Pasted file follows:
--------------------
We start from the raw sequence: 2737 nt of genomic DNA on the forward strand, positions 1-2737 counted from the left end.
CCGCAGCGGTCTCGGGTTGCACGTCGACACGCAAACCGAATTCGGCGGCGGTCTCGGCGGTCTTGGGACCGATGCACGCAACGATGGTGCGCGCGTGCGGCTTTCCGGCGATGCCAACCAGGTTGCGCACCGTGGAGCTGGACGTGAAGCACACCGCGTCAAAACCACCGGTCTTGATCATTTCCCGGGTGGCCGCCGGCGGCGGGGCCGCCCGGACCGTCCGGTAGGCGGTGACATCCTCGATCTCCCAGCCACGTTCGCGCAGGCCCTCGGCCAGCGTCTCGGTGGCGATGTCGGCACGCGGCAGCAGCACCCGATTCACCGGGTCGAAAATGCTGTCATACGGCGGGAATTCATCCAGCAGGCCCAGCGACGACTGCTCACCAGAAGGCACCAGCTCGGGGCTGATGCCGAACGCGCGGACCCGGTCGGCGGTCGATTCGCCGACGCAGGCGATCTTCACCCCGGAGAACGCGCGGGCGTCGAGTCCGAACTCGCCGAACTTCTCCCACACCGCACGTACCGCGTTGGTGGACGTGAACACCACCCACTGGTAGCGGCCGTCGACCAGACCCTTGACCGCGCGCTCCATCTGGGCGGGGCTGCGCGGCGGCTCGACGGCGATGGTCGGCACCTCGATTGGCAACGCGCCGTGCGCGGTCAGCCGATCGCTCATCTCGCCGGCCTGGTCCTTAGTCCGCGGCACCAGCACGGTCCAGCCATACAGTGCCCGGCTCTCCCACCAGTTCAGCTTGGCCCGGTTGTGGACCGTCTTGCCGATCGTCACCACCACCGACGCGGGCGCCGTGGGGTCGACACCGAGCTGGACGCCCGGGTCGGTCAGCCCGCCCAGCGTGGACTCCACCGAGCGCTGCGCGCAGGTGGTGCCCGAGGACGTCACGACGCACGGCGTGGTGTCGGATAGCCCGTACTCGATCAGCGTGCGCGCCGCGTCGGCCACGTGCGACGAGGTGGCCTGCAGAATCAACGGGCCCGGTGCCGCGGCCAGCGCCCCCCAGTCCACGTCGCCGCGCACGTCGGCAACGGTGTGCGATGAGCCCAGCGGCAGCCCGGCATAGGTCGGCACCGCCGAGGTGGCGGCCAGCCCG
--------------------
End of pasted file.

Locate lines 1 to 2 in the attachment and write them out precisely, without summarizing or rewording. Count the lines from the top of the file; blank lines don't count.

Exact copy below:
We start from the raw sequence: 2737 nt of genomic DNA on the forward strand, positions 1-2737 counted from the left end.
CCGCAGCGGTCTCGGGTTGCACGTCGACACGCAAACCGAATTCGGCGGCGGTCTCGGCGGTCTTGGGACCGATGCACGCAACGATGGTGCGCGCGTGCGGCTTTCCGGCGATGCCAACCAGGTTGCGCACCGTGGAGCTGGACGTGAAGCACACCGCGTCAAAACCACCGGTCTTGATCATTTCCCGGGTGGCCGCCGGCGGCGGGGCCGCCCGGACCGTCCGGTAGGCGGTGACATCCTCGATCTCCCAGCCACGTTCGCGCAGGCCCTCGGCCAGCGTCTCGGTGGCGATGTCGGCACGCGGCAGCAGCACCCGATTCACCGGGTCGAAAATGCTGTCATACGGCGGGAATTCATCCAGCAGGCCCAGCGACGACTGCTCACCAGAAGGCACCAGCTCGGGGCTGATGCCGAACGCGCGGACCCGGTCGGCGGTCGATTCGCCGACGCAGGCGATCTTCACCCCGGAGAACGCGCGGGCGTCGAGTCCGAACTCGCCGAACTTCTCCCACACCGCACGTACCGCGTTGGTGGACGTGAACACCACCCACTGGTAGCGGCCGTCGACCAGACCCTTGACCGCGCGCTCCATCTGGGCGGGGCTGCGCGGCGGCTCGACGGCGATGGTCGGCACCTCGATTGGCAACGCGCCGTGCGCGGTCAGCCGATCGCTCATCTCGCCGGCCTGGTCCTTAGTCCGCGGCACCAGCACGGTCCAGCCATACAGTGCCCGGCTCTCCCACCAGTTCAGCTTGGCCCGGTTGTGGACCGTCTTGCCGATCGTCACCACCACCGACGCGGGCGCCGTGGGGTCGACACCGAGCTGGACGCCCGGGTCGGTCAGCCCGCCCAGCGTGGACTCCACCGAGCGCTGCGCGCAGGTGGTGCCCGAGGACGTCACGACGCACGGCGTGGTGTCGGATAGCCCGTACTCGATCAGCGTGCGCGCCGCGTCGGCCACGTGCGACGAGGTGGCCTGCAGAATCAACGGGCCCGGTGCCGCGGCCAGCGCCCCCCAGTCCACGTCGCCGCGCACGTCGGCAACGGTGTGCGATGAGCCCAGCGGCAGCCCGGCATAGGTCGGCACCGCCGAGGTGGCGGCCAGCCCG